University President Dr. Bob Fisher announced at a press conference Tuesday 25 students at Nashville public schools will be eligible to receive full scholarships to attend Belmont in the fall after attending a summer immersion program to prepare for a collegiate setting.
The scholarships, jointly called the Bridges to Belmont program, will be split between high school seniors at Maplewood and Stratford high schools who show promise and potential, but may not be initially show interest or be able to afford tuition at the university.
Fisher said the program, which will start next fall, provided a major opportunity for the school to adequately serve in the Nashville community.
“It was time for us to either put up or shut up with changing our community and public schools,” he said.
Before enrolling in the fall, students would would accepted on the condition of competing an intensive summer program that would focus on improving their quantitative reasoning, writing, speaking and research skills.
“The opportunity to attend Belmont tuition-free, as well as participate in the summer transition program, is a tremendous example of how the community can and does support our schools and our students,” said Dr. Jesse Register, director of Metropolitan Nashville Public Schools, in a statement. “Belmont is a great partner for Metro Schools, and today’s announcement is another example of how this partnership is bringing lasting benefits to individual students and our community.”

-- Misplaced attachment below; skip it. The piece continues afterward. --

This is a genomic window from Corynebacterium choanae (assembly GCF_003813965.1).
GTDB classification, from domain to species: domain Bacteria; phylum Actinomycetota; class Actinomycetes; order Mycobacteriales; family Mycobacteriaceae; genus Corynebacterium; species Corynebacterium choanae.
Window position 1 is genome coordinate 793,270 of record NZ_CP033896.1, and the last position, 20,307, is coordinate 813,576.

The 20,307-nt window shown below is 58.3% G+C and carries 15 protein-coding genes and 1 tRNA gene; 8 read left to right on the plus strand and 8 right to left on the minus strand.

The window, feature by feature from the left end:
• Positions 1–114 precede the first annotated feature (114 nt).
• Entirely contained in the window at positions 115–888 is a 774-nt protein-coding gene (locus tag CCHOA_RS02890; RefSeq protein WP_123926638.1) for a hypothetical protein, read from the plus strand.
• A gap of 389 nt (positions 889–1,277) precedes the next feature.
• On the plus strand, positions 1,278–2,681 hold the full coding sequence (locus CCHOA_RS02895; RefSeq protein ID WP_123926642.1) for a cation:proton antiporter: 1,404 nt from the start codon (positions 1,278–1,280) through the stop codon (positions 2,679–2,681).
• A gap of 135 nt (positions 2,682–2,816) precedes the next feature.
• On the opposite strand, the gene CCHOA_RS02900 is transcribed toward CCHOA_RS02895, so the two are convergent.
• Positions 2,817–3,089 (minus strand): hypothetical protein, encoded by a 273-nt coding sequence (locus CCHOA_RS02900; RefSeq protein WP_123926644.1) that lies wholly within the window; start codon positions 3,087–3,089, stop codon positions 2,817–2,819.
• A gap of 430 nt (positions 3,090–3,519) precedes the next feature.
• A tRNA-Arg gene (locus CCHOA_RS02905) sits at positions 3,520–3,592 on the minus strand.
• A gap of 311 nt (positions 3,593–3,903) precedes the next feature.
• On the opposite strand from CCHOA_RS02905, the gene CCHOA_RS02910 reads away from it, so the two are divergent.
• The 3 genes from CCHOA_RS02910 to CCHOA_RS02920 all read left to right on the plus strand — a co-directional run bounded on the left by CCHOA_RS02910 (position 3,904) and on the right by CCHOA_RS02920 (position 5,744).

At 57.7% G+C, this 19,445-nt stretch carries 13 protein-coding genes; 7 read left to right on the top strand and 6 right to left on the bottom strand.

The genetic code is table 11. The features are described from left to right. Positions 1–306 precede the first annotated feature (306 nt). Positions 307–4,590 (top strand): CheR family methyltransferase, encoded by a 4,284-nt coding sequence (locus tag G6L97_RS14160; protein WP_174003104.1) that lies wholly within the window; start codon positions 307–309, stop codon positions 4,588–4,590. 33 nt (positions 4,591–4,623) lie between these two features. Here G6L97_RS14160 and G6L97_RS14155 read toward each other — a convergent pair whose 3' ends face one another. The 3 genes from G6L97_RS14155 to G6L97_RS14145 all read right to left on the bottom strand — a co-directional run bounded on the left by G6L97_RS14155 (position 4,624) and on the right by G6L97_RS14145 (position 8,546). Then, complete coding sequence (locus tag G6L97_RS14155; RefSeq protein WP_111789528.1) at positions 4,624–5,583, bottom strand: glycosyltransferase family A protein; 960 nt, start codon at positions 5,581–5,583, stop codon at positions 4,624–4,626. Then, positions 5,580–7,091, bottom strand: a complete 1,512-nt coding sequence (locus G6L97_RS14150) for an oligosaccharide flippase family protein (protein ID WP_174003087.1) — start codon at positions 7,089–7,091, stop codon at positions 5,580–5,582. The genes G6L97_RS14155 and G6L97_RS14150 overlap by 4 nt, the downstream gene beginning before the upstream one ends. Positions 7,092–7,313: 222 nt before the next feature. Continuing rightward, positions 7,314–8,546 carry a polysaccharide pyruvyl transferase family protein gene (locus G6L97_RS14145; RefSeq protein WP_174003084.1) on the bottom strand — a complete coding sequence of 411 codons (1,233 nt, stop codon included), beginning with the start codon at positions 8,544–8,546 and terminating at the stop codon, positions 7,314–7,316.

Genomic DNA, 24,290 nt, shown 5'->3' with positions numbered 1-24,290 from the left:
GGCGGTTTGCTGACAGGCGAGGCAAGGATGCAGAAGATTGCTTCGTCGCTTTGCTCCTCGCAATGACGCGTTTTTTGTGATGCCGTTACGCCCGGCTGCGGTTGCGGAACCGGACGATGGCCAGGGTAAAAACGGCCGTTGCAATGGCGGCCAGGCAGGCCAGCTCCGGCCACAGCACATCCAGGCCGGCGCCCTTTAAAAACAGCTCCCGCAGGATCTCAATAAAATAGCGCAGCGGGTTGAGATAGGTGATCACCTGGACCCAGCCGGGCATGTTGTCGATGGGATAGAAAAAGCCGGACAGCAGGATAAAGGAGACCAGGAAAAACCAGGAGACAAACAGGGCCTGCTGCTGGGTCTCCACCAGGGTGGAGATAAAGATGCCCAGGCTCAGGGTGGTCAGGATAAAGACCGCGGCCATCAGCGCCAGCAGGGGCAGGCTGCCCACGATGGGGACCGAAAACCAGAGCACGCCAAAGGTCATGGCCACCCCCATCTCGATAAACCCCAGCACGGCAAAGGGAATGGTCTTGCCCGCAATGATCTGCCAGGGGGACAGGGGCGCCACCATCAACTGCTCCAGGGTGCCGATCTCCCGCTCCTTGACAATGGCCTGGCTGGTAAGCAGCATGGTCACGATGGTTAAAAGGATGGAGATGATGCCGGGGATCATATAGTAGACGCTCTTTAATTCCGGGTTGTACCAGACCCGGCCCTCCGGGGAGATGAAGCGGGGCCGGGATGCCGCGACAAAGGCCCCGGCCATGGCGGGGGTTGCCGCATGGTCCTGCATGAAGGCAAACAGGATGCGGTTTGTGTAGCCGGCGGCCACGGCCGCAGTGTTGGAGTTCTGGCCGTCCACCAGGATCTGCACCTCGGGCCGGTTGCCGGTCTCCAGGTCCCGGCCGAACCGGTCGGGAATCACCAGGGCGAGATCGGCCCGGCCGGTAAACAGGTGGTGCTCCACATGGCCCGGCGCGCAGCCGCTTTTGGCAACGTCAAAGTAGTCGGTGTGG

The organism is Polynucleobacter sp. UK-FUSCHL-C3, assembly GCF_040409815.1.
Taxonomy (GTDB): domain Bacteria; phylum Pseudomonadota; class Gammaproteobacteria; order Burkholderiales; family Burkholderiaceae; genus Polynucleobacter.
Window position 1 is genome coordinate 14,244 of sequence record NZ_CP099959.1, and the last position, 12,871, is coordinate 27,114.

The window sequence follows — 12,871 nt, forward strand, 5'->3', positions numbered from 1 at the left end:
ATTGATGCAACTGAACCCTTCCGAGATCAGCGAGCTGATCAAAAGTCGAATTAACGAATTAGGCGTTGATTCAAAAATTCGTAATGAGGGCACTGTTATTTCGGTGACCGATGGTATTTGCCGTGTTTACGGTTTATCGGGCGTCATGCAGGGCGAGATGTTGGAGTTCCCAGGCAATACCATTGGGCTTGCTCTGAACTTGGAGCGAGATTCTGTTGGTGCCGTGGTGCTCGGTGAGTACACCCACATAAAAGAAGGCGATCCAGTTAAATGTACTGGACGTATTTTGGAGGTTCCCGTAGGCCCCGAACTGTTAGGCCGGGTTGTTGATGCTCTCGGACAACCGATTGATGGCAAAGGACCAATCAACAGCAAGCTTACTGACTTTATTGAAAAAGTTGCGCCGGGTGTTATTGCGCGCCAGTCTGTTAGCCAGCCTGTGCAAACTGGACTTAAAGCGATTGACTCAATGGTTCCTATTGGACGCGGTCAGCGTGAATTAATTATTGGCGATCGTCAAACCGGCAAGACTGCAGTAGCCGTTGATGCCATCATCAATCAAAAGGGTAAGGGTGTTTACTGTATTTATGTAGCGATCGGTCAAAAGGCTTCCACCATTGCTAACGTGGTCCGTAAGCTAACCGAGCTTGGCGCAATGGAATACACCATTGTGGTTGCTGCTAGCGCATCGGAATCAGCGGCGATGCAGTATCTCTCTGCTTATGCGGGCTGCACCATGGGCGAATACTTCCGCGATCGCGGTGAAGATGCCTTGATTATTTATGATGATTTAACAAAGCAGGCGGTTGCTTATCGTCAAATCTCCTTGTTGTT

For the first year of Bridges to Belmont, students in a college prep curriculum and with strong recommendations would be eligible in the two schools. The program could eventually be expanded to other schools in Metro Nashville Public Schools.
Most of the students identified for the program are economically disadvantaged and wouldn’t have the chance to consider Belmont without it, said Dr. Mike Steele, principal of Stratford STEM Magnet High School.
“This gift, this amazing gift, is an opportunity of a lifetime for these students, and I am thrilled for our students,” he said in a statement.
Belmont officials also touted the program as one that would bring more local students to the university. After being widely considered a local schools for much of its history, 74 percent of students now at Belmont are from out of state.
“For us to have a top-quality private institution invested in our students is an amazing opportunity,” Register said at the Tuesday event.
For Fisher, the new initiative is a personal one. He said he was a product of someone else giving him a chance and that the program was a privilege the school had to give that chance to someone else.
“We’re not going to disappointment them,” he said. “That is our commitment.”
Photo Courtesy Andrea Hallgren/Belmont University